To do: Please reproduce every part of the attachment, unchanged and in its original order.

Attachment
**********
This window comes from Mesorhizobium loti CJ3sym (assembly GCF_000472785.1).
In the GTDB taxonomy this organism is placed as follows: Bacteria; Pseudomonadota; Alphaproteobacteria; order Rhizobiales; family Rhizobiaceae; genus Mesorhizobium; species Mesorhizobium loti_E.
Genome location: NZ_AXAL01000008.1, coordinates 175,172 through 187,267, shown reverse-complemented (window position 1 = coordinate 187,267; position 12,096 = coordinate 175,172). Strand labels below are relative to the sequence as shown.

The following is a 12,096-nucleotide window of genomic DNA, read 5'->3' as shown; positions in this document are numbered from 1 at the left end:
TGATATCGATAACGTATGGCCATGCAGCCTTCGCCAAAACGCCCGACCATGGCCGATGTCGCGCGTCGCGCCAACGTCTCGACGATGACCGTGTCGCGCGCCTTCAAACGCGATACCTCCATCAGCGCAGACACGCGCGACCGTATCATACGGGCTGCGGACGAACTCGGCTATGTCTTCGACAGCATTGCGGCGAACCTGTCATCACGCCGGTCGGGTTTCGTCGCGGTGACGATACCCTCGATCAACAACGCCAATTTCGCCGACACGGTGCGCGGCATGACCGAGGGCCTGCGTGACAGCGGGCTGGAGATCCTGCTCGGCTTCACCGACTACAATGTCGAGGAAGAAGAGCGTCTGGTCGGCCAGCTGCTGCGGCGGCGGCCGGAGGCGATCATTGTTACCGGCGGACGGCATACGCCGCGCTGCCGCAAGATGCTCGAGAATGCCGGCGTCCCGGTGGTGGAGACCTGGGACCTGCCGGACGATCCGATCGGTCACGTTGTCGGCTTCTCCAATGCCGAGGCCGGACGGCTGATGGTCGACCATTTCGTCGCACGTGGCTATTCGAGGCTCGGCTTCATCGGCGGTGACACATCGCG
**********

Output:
This window comes from Mesorhizobium loti CJ3sym (assembly GCF_000472785.1).
In the GTDB taxonomy this organism is placed as follows: Bacteria; Pseudomonadota; Alphaproteobacteria; order Rhizobiales; family Rhizobiaceae; genus Mesorhizobium; species Mesorhizobium loti_E.
Genome location: NZ_AXAL01000008.1, coordinates 175,172 through 187,267, shown reverse-complemented (window position 1 = coordinate 187,267; position 12,096 = coordinate 175,172). Strand labels below are relative to the sequence as shown.

The following is a 12,096-nucleotide window of genomic DNA, read 5'->3' as shown; positions in this document are numbered from 1 at the left end:
TGATATCGATAACGTATGGCCATGCAGCCTTCGCCAAAACGCCCGACCATGGCCGATGTCGCGCGTCGCGCCAACGTCTCGACGATGACCGTGTCGCGCGCCTTCAAACGCGATACCTCCATCAGCGCAGACACGCGCGACCGTATCATACGGGCTGCGGACGAACTCGGCTATGTCTTCGACAGCATTGCGGCGAACCTGTCATCACGCCGGTCGGGTTTCGTCGCGGTGACGATACCCTCGATCAACAACGCCAATTTCGCCGACACGGTGCGCGGCATGACCGAGGGCCTGCGTGACAGCGGGCTGGAGATCCTGCTCGGCTTCACCGACTACAATGTCGAGGAAGAAGAGCGTCTGGTCGGCCAGCTGCTGCGGCGGCGGCCGGAGGCGATCATTGTTACCGGCGGACGGCATACGCCGCGCTGCCGCAAGATGCTCGAGAATGCCGGCGTCCCGGTGGTGGAGACCTGGGACCTGCCGGACGATCCGATCGGTCACGTTGTCGGCTTCTCCAATGCCGAGGCCGGACGGCTGATGGTCGACCATTTCGTCGCACGTGGCTATTCGAGGCTCGGCTTCATCGGCGGTGACACATCGCG